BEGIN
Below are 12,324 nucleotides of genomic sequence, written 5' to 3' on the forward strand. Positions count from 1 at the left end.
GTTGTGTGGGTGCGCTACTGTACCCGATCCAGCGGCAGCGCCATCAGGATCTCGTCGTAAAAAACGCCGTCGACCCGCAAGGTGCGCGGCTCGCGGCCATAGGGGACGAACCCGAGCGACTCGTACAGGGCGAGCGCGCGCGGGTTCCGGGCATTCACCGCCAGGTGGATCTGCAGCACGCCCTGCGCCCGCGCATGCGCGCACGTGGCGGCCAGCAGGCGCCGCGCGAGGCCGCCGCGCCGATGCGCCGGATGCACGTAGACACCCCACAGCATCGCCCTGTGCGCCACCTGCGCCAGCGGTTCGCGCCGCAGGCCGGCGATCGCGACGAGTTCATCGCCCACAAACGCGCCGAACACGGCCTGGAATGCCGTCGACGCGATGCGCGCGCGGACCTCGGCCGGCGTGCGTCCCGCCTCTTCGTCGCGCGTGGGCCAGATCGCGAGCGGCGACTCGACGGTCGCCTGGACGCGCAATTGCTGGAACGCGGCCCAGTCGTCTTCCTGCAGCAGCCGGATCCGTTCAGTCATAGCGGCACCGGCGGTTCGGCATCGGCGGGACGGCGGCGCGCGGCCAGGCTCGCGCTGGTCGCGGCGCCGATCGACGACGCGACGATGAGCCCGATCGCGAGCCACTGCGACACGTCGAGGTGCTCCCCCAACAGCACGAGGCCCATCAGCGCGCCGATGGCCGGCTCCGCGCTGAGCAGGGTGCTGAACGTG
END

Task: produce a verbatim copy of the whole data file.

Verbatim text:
Below are 12,324 nucleotides of genomic sequence, written 5' to 3' on the forward strand. Positions count from 1 at the left end.
GTTGTGTGGGTGCGCTACTGTACCCGATCCAGCGGCAGCGCCATCAGGATCTCGTCGTAAAAAACGCCGTCGACCCGCAAGGTGCGCGGCTCGCGGCCATAGGGGACGAACCCGAGCGACTCGTACAGGGCGAGCGCGCGCGGGTTCCGGGCATTCACCGCCAGGTGGATCTGCAGCACGCCCTGCGCCCGCGCATGCGCGCACGTGGCGGCCAGCAGGCGCCGCGCGAGGCCGCCGCGCCGATGCGCCGGATGCACGTAGACACCCCACAGCATCGCCCTGTGCGCCACCTGCGCCAGCGGTTCGCGCCGCAGGCCGGCGATCGCGACGAGTTCATCGCCCACAAACGCGCCGAACACGGCCTGGAATGCCGTCGACGCGATGCGCGCGCGGACCTCGGCCGGCGTGCGTCCCGCCTCTTCGTCGCGCGTGGGCCAGATCGCGAGCGGCGACTCGACGGTCGCCTGGACGCGCAATTGCTGGAACGCGGCCCAGTCGTCTTCCTGCAGCAGCCGGATCCGTTCAGTCATAGCGGCACCGGCGGTTCGGCATCGGCGGGACGGCGGCGCGCGGCCAGGCTCGCGCTGGTCGCGGCGCCGATCGACGACGCGACGATGAGCCCGATCGCGAGCCACTGCGACACGTCGAGGTGCTCCCCCAACAGCACGAGGCCCATCAGCGCGCCGATGGCCGGCTCCGCGCTGAGCAGGGTGCTGAACGTG